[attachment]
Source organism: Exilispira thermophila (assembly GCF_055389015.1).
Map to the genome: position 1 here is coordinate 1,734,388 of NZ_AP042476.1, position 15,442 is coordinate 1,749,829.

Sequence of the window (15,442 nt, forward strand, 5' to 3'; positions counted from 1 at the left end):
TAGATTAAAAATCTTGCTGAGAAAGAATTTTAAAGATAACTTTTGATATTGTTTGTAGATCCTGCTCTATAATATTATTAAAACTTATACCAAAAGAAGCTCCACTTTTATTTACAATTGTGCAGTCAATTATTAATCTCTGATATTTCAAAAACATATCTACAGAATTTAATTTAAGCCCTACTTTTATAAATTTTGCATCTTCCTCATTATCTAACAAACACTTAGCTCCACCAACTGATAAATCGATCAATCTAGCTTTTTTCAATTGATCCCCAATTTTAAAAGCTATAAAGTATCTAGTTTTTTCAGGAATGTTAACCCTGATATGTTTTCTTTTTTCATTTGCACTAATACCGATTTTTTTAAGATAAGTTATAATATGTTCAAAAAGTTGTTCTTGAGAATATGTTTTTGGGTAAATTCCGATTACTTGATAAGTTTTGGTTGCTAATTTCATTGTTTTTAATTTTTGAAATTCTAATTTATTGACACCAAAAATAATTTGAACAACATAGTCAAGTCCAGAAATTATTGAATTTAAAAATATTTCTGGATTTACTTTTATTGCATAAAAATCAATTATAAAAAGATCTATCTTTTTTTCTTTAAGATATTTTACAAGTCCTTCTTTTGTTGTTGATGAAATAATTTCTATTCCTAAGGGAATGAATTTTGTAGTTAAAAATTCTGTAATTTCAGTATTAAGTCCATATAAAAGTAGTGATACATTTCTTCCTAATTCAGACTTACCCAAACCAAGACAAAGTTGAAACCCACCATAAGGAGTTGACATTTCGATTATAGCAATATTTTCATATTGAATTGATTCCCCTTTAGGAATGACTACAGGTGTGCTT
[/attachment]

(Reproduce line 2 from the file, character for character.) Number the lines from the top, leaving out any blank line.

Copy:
Map to the genome: position 1 here is coordinate 1,734,388 of NZ_AP042476.1, position 15,442 is coordinate 1,749,829.